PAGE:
Monday, February 18, 2008

Normal breastfeeding challenged again.

A mother in Florida stopped by her daughter's school so they could eat lunch together. She breastfeed her other child as they sat at the school picnic table. Can you guess where this one is going?

A teacher and the principal asked the mother to stop breastfeeding. Read the full story:

Here's the letter I e-mailed to the principal, with a copy to his secretary and superintendent.

Dear Dr. Whitney,

I read an article in the online edition of the St. Petersburg Times that disappointed me a great deal. I do hope you offer a sincere and personal apology to Alicia Norris and her children very soon if you have not done so already. If so, thank you.

I understand that a teacher complained about the mother breastfeeding her child at the school and that you and the teacher asked her to stop. While I’m thankful that the law protects the child’s right to breastfeed in public and I appreciate that the school board representative admitted you were “off base” (as reported in the article), it’s still disappointing that this happened.

I hope you realize how important it is to support children’s right to breastfeed in public for the sake of our children’s well-being, and not only for the sake of following the law. As an educator, I’m sure you do have all children’s well-being at the top of your list of priorities. Babies and young children need to eat just as older children and adults do in school cafeterias and elsewhere. Dr. Whitney, please realize that by asking the mother not to breastfeed, you were creating an annoyance for her, but the person you were really hurting was her toddler.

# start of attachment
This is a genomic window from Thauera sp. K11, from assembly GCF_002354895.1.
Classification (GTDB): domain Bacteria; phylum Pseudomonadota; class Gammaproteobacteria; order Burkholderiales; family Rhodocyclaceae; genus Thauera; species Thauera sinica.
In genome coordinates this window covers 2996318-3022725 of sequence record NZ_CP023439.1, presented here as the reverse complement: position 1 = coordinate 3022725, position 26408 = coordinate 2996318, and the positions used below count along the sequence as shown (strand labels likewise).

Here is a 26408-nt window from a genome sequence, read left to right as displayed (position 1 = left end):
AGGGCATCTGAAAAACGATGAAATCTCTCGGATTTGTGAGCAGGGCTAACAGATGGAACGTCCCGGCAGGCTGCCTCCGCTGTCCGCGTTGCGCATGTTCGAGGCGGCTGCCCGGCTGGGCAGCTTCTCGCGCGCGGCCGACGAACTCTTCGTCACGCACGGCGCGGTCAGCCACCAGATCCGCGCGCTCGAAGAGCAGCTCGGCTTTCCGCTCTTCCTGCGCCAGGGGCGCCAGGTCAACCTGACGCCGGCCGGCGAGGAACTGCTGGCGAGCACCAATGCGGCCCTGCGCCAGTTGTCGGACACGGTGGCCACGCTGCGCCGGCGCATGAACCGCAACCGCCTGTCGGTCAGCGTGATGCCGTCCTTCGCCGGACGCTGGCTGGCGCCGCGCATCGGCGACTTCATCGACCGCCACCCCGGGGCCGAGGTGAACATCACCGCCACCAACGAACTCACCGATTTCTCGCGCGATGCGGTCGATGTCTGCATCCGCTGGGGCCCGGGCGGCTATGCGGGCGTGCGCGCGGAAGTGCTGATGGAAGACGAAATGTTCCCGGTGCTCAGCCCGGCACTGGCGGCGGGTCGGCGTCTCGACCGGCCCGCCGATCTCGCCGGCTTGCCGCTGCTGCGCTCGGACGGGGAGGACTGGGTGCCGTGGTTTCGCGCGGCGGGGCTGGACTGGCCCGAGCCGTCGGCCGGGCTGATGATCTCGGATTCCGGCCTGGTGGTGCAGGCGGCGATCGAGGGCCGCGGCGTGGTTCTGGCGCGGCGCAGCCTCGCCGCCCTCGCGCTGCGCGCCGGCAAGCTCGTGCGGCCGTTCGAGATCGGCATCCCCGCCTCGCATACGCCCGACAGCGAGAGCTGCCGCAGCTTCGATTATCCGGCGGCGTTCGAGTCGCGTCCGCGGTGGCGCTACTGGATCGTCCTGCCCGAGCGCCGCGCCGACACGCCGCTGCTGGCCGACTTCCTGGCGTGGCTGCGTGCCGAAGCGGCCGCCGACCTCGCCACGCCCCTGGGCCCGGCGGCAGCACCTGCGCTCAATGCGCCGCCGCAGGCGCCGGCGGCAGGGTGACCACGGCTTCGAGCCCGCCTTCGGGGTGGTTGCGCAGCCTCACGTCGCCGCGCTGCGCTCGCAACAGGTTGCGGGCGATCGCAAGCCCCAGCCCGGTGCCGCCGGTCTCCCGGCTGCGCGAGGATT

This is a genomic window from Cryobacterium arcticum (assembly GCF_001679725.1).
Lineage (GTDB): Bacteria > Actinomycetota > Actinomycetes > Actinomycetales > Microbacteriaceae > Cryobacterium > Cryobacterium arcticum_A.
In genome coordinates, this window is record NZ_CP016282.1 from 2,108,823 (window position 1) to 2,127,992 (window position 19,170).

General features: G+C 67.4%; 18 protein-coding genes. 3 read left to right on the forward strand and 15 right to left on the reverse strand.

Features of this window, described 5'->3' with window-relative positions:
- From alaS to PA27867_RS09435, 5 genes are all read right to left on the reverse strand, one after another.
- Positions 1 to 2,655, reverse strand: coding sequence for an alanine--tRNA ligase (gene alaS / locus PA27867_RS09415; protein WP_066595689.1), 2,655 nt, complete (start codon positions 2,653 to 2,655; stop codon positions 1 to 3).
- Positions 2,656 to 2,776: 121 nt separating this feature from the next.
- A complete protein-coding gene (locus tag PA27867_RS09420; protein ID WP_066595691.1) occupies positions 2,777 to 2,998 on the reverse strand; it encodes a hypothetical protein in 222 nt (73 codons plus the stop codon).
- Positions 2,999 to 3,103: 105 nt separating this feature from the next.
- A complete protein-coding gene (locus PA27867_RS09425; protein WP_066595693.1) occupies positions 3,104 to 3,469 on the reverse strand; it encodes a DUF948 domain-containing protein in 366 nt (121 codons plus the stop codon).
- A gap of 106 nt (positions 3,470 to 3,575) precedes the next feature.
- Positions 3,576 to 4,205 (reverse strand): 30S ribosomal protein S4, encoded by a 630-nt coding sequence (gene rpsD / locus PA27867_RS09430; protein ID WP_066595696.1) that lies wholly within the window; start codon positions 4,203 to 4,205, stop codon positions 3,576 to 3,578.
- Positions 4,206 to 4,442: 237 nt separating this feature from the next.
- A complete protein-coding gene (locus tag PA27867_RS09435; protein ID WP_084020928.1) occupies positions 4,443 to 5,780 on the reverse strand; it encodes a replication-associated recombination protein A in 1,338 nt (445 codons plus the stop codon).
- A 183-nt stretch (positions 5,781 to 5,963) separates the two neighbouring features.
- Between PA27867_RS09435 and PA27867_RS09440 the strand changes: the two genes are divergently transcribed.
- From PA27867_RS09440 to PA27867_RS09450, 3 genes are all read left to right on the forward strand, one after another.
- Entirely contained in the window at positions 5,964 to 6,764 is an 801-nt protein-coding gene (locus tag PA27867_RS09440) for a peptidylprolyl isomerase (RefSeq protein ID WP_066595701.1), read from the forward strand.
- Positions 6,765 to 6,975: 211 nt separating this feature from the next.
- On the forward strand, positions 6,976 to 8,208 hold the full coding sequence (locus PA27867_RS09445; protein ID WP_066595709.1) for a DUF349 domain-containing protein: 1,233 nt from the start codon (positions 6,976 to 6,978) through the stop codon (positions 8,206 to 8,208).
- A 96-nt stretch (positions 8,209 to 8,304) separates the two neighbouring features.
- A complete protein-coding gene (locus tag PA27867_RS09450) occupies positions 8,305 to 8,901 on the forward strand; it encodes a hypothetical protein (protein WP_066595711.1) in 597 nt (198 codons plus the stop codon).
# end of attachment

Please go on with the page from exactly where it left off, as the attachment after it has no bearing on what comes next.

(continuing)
In the article, you said, "I asked her not to do it in front of small children." Dr. Whitney, small children probably see their younger siblings at home being breastfed all the time. If not, they should be exposed to what is biologically normal. I assume that some aspects of health and biology are part of your school’s curriculum and I’m sure that you strive to provide nutritional meals in your school lunches. Would a mother feeding her baby a bottle on your school grounds (contrary to everything science tells us about what’s normal for children’s health, biology and nutrition) have been subjected to the same scrutiny?

Dr. Whitney, I strongly encourage you to not only inform your teachers about the law, but educate them about the importance of breastfeeding (wherever a child is, whenever he needs to eat) for the healthy development of children. Breastfeeding is normal. It is not something to be relegated to bathrooms and closets. What is your plan for educating your staff?

I look forward to your response.

Thanks for
your time,

Breastfeeding mother

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